Prejudice still exists in the world, unfortunately; and it may lead to an increased chance of premature death, according to recent research.

In a new study, researchers from Columbia University’s Mailman School of Public Health found that lesbian, gay, and bisexual (LGB) people living in communities with high levels of anti-gay sentiment actually have shorter life spans than those living in more tolerant places. Their life expectancy is, on average, 12 years less than those who live elsewhere, the authors found.

“The results of this study suggest a broadening of the consequences of prejudice to include premature death,” Mark Hatzenbuehler, the lead author of the study and assistant professor of Sociomedical Sciences, said in a press release.

The researchers began gathering data in 1988, using the General Social Survey, which is one of the major sources of social indicator data in the social sciences. They tried to measure how prejudiced an area was compared to others. They also linked information on sexual orientation and community-level prejudice to mortality data using the National Death Index.

When the study was completed, 92 percent of LGB participants who lived in low-prejudice areas were alive, while only 78 percent of those living in high-prejudice areas were alive. “Our findings indicate that sexual minorities living in communities with higher levels of prejudice die sooner than sexual minorities living in low-prejudice communities, and that these effects are independent of established risk factors for mortality, including household income, education, gender, ethnicity, and age, as well as the average income and education level of residents in the communities where the respondents lived,” Hatzenbuehler said in the press release. “In fact, our results for prejudice were comparable to life expectancy differences that have been observed between individuals with and without a high school education.”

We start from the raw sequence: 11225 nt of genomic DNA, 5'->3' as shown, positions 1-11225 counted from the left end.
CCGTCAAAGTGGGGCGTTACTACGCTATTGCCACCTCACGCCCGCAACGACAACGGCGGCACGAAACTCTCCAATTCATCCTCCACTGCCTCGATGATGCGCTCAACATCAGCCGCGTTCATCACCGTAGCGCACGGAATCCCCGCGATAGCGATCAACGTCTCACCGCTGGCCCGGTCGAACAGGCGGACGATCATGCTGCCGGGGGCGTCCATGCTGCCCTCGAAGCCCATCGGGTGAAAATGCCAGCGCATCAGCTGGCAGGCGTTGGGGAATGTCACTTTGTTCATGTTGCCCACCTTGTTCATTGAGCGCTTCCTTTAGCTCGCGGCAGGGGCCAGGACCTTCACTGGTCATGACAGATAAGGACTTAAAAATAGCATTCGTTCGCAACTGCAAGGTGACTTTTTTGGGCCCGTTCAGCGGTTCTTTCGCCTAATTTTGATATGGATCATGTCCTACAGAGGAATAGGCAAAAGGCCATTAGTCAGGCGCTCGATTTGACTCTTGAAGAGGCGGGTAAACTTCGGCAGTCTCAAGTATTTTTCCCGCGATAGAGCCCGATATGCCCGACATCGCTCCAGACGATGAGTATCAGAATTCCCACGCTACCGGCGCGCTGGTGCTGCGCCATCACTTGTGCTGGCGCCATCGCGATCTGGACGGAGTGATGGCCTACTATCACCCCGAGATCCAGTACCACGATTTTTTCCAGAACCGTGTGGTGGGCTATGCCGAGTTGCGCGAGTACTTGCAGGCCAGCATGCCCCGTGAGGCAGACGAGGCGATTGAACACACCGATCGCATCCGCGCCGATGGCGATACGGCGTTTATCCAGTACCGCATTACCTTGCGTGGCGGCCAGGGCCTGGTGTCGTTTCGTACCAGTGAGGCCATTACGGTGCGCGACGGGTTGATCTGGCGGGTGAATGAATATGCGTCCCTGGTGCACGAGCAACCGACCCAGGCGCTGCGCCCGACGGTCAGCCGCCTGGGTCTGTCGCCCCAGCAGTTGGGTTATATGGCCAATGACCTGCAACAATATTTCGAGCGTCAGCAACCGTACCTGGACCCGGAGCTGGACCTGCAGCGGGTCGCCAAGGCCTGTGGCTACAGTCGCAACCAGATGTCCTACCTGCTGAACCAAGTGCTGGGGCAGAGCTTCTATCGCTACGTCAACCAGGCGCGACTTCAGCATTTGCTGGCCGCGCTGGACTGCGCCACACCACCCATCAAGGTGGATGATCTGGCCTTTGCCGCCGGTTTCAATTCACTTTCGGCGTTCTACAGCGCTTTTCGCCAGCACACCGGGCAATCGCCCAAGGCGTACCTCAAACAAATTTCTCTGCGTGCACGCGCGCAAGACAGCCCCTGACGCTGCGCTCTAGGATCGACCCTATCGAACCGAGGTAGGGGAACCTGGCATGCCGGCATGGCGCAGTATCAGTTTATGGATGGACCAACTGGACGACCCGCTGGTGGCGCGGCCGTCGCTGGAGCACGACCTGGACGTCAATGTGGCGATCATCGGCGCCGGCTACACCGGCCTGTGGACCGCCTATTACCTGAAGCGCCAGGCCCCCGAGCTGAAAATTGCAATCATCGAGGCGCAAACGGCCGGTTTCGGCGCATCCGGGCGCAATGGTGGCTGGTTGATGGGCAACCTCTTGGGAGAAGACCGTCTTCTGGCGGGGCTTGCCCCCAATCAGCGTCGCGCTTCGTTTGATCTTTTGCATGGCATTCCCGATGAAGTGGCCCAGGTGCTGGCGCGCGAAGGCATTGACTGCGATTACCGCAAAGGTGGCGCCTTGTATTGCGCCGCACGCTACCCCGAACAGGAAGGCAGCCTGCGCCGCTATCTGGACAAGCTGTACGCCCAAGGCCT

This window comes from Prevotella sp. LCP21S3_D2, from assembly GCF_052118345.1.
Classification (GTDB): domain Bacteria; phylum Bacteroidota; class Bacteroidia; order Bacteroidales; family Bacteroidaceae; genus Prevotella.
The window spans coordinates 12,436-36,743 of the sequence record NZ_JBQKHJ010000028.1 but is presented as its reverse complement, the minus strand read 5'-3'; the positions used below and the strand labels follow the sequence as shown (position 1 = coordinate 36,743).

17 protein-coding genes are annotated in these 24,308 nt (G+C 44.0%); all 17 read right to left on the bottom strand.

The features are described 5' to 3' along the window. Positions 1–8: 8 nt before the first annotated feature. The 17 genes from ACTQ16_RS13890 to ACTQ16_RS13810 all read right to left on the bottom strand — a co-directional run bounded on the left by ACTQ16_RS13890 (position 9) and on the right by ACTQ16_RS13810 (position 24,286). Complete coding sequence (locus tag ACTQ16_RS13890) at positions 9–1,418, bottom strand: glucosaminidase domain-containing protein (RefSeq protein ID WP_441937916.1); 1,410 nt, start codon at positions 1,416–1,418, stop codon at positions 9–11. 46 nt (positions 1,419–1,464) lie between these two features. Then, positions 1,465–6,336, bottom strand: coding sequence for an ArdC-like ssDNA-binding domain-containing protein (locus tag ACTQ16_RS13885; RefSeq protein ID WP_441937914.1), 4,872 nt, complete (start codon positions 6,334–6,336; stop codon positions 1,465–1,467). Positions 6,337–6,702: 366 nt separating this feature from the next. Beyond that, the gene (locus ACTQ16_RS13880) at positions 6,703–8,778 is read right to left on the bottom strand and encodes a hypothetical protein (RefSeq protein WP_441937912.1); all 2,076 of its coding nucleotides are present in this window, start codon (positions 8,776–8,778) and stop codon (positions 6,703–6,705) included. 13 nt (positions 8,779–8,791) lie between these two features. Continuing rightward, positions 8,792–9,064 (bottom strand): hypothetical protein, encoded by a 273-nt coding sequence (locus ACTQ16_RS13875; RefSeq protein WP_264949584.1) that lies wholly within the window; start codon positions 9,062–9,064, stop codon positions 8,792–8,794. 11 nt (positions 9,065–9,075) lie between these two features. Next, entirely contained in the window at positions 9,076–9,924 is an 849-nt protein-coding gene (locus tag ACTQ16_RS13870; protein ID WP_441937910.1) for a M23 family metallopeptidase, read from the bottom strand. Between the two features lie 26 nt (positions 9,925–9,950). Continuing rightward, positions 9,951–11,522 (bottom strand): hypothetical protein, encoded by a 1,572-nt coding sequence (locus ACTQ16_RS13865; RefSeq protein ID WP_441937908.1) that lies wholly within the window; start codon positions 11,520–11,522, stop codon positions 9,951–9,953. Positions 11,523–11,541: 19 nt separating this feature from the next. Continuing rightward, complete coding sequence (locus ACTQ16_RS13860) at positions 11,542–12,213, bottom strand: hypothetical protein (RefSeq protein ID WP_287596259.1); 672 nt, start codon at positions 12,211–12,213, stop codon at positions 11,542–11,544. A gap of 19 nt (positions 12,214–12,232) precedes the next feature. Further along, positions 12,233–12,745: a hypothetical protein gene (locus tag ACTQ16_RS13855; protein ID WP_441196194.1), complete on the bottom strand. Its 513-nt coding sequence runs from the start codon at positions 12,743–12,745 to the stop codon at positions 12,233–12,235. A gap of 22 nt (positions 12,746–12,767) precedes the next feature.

But what was causing their premature deaths? The authors found that suicide, homicide or violence, as well as cardiovascular disease — all of which could be associated with stress or mental illness — were higher among sexual minorities in high-prejudice communities.

The authors suggest that where homicide and violence-related deaths are elevated, oftentimes the environment is more hostile or prejudiced. Likewise, cardiovascular disease is often associated with stress. Twenty-five percent of deaths among LGB in high-prejudice communities had to do with cardiovascular disease, compared to 18.6 percent elsewhere. “Psychosocial stressors are strongly linked to cardiovascular risk, and this kind of stress may represent an indirect pathway through which prejudice contributes to mortality,” Hatzenbuehler noted in the press release. “Discrimination, prejudice, and social marginalization create several unique demands on stigmatized individuals that are stress-inducing.”

Hatzenbuehler’s previous research has also focused on social stigma and how it affects health, as well as how social environments lead to suicide attempts in LGB youth.

Source: Bellatorre A, Lee Y, Hatzenbuehler M, et al. Structural stigma and all-cause mortality in sexual minority populations. Social Sciences & Medicine. 2014.